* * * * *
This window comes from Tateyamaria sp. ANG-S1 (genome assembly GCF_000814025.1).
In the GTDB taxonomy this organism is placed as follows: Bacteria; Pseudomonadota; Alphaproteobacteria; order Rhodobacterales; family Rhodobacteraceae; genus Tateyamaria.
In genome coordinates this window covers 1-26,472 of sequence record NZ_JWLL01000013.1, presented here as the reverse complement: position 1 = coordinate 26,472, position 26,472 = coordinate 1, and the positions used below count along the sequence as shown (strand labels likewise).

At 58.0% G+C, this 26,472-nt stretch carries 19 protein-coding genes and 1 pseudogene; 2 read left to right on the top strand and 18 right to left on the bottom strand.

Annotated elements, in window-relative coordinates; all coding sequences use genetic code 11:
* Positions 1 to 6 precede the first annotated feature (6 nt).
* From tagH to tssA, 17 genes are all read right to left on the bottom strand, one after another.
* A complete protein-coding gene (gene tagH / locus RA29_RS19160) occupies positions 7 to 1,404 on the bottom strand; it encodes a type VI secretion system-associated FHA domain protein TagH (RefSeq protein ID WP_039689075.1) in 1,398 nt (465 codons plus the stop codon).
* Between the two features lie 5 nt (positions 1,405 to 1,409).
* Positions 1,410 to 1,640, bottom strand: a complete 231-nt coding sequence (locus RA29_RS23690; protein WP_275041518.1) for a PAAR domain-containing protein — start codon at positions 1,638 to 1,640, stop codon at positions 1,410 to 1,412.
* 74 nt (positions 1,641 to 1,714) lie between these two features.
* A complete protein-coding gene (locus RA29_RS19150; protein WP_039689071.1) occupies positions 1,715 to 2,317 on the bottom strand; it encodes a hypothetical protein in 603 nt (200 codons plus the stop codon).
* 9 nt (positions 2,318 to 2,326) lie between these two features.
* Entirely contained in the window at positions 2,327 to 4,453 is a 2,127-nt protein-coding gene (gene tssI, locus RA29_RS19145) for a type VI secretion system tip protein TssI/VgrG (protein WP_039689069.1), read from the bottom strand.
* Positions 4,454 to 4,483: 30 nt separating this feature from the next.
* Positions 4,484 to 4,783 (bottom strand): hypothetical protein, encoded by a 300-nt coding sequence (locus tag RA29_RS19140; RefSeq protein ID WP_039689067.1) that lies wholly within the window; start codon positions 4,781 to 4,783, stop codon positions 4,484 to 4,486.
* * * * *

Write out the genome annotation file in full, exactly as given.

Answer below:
This window comes from Tateyamaria sp. ANG-S1 (genome assembly GCF_000814025.1).
In the GTDB taxonomy this organism is placed as follows: Bacteria; Pseudomonadota; Alphaproteobacteria; order Rhodobacterales; family Rhodobacteraceae; genus Tateyamaria.
In genome coordinates this window covers 1-26,472 of sequence record NZ_JWLL01000013.1, presented here as the reverse complement: position 1 = coordinate 26,472, position 26,472 = coordinate 1, and the positions used below count along the sequence as shown (strand labels likewise).

At 58.0% G+C, this 26,472-nt stretch carries 19 protein-coding genes and 1 pseudogene; 2 read left to right on the top strand and 18 right to left on the bottom strand.

Annotated elements, in window-relative coordinates; all coding sequences use genetic code 11:
* Positions 1 to 6 precede the first annotated feature (6 nt).
* From tagH to tssA, 17 genes are all read right to left on the bottom strand, one after another.
* A complete protein-coding gene (gene tagH / locus RA29_RS19160) occupies positions 7 to 1,404 on the bottom strand; it encodes a type VI secretion system-associated FHA domain protein TagH (RefSeq protein ID WP_039689075.1) in 1,398 nt (465 codons plus the stop codon).
* Between the two features lie 5 nt (positions 1,405 to 1,409).
* Positions 1,410 to 1,640, bottom strand: a complete 231-nt coding sequence (locus RA29_RS23690; protein WP_275041518.1) for a PAAR domain-containing protein — start codon at positions 1,638 to 1,640, stop codon at positions 1,410 to 1,412.
* 74 nt (positions 1,641 to 1,714) lie between these two features.
* A complete protein-coding gene (locus RA29_RS19150; protein WP_039689071.1) occupies positions 1,715 to 2,317 on the bottom strand; it encodes a hypothetical protein in 603 nt (200 codons plus the stop codon).
* 9 nt (positions 2,318 to 2,326) lie between these two features.
* Entirely contained in the window at positions 2,327 to 4,453 is a 2,127-nt protein-coding gene (gene tssI, locus RA29_RS19145) for a type VI secretion system tip protein TssI/VgrG (protein WP_039689069.1), read from the bottom strand.
* Positions 4,454 to 4,483: 30 nt separating this feature from the next.
* Positions 4,484 to 4,783 (bottom strand): hypothetical protein, encoded by a 300-nt coding sequence (locus tag RA29_RS19140; RefSeq protein ID WP_039689067.1) that lies wholly within the window; start codon positions 4,781 to 4,783, stop codon positions 4,484 to 4,486.